This course focuses on the use of interest rate swaps to hedge bond portfolios. Swap contracts can change the cash flow characteristics of an asset, thereby reducing or eliminating the interest rate exposure for that particular asset. The course examines the use of par swap contracts as the underlying hedging instrument, the features and characteristics of such hedges, and demonstrates how to implement a swap-based hedging strategy.

    Course Duration

    60 mins

    Prerequisite Knowledge

    Prior to studying this course, you should have a solid understanding of swaps and fixed income interest rate sensitivities. We recommend you study the following courses in particular:

     

    Swaps - An Introduction

    Bond Prices & Yields

    Duration & Convexity

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  •    RELATIVE VALUE TRADING - AN INTRODUCTION

    Overview

    In the trading rooms of major investment banks in the early 1990s, you would have come across young market makers who would have explained that much of their performance was due to exploiting market anomalies through relative value trading strategies. RV trading involves being neutral to moves up/down in the overall market, while taking advantage of price differentials between individual assets. It is an attempt to benefit from the relative prices of assets that are seen as being out of line.

     

    This course defines RV trading and differentiates it from arbitrage and directional trading. It examines the characteristics of the market players and the importance of leverage in RV trading. The course also takes a detailed look at the methods used to identify RV trade opportunities.

    Course Duration

    60 mins

    Prerequisite Knowledge

    Prior to studying this course, you should have a solid understanding of options and how they are priced as detailed in the following courses:

     

    Probability

    Distributions & Hypothesis Testing

    Bond Prices & Yields

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  •    RELATIVE VALUE TRADING - STRATEGIES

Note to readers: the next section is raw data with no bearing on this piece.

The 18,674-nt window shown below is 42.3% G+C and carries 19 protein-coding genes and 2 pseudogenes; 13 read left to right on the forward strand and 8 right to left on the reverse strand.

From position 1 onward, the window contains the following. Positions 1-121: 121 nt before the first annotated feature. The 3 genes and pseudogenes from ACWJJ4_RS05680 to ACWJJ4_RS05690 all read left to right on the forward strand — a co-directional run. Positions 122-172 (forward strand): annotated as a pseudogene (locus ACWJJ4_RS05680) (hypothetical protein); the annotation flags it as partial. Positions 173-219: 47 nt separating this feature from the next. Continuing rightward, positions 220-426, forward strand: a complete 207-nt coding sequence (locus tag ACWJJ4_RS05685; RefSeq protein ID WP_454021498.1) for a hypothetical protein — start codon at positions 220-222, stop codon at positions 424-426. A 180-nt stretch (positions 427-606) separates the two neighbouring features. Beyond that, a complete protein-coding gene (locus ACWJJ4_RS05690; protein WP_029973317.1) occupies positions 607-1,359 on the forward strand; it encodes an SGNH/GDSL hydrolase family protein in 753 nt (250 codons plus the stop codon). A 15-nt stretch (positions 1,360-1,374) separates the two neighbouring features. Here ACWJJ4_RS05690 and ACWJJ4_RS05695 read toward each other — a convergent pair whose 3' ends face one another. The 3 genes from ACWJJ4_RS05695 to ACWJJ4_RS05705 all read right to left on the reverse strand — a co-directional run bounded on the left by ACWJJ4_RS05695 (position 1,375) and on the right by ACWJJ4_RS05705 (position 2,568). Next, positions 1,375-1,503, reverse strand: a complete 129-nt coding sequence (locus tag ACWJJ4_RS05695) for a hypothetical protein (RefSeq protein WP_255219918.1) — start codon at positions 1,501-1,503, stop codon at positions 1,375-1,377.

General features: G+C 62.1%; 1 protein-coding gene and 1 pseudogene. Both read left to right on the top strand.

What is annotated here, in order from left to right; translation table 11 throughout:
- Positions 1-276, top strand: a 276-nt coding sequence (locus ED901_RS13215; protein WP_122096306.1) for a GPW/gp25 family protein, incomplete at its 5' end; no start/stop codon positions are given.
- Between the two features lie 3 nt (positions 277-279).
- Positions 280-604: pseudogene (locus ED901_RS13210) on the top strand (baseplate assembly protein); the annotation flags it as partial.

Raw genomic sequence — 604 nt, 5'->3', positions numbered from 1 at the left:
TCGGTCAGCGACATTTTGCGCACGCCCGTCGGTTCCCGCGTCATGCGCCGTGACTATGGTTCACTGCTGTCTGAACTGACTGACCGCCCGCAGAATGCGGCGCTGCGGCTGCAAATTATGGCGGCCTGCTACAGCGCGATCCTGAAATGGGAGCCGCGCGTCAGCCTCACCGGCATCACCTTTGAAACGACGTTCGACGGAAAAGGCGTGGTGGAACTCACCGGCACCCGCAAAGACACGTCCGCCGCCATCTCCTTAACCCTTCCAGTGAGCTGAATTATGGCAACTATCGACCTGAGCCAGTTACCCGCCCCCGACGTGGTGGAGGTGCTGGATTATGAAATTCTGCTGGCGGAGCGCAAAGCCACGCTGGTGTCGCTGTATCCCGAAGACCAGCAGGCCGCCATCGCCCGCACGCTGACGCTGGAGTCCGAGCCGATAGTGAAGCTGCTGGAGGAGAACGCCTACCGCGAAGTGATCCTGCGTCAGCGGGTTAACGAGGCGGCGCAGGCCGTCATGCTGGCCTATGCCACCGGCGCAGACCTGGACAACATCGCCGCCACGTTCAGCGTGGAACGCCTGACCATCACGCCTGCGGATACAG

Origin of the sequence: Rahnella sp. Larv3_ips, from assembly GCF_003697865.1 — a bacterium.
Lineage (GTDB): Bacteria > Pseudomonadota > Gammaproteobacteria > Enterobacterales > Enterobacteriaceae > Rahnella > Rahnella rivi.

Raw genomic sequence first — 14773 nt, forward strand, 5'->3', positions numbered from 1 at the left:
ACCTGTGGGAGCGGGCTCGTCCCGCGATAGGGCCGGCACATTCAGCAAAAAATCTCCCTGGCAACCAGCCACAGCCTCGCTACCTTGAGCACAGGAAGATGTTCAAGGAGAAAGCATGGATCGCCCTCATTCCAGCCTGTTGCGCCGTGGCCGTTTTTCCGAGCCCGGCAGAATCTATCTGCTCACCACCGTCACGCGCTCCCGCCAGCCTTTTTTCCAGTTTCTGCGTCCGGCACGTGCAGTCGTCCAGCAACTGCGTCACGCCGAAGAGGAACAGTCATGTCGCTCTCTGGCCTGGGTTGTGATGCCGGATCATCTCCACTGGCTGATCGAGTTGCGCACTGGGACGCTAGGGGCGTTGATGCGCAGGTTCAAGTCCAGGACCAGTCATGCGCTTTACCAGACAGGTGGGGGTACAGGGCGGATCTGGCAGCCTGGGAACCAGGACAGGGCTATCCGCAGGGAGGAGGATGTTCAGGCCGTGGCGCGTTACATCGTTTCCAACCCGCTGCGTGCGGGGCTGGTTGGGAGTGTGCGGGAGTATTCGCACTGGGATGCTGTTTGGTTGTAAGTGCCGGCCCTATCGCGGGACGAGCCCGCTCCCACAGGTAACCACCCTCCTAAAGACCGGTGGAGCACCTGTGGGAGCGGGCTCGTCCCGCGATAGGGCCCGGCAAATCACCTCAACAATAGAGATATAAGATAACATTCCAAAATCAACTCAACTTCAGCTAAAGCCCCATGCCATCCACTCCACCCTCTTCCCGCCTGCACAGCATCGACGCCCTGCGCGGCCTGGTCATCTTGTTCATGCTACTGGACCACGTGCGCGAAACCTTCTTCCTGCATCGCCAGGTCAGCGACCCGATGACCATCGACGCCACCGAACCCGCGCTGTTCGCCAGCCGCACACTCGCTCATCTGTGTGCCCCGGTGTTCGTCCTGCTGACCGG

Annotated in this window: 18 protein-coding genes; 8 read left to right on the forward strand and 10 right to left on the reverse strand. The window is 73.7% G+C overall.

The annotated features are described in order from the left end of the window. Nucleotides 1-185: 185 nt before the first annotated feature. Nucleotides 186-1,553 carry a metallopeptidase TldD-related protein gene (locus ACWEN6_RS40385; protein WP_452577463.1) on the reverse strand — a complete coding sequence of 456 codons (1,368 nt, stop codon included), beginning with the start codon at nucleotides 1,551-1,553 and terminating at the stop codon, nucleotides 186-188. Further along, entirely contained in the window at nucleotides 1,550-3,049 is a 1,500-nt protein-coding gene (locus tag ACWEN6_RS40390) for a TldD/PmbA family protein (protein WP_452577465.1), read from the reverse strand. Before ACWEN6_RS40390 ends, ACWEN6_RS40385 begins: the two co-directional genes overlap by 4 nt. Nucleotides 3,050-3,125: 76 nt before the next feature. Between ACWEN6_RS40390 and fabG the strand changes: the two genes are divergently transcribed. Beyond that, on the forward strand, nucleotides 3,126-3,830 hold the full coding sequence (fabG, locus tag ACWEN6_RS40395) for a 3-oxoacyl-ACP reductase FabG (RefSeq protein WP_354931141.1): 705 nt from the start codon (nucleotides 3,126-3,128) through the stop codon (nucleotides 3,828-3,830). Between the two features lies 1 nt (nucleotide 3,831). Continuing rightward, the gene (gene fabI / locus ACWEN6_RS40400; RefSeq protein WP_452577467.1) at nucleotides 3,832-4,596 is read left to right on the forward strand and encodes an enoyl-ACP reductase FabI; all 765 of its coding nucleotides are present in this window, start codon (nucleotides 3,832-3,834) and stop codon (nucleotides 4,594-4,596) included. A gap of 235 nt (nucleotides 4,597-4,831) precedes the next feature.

& RISKS

    Overview

    RV trading involves being neutral to moves up/down in the overall market, while taking advantage of price differentials between individual assets. It is an attempt to benefit from the relative prices of assets that are seen as being out of line.

     

    This course examines RV trading strategies within a market (but excludes asset allocation strategies between markets), where offsetting (usually long/short) positions are taken in different assets. Trades are not dependent on the general direction of underlying markets. The course also focuses on trades that exploit some economic relationship between the different assets. This may be evidenced by historic correlation, but may also be the result of a trader's investigation. Finally in this course, we outline some of the risks and pitfalls for RV traders. A case-study of the LTCM hedge fund is included as a reminder of how these dangers are realized in practice.

    Course Duration

    75 mins

    Prerequisite Knowledge

    Prior to studying this course, you should have a solid understanding of options and how they are priced as detailed in the following courses:

     

    Duration & Convexity

    Bond Strategies - Fundamentals

    Relative Value Trading - An Introduction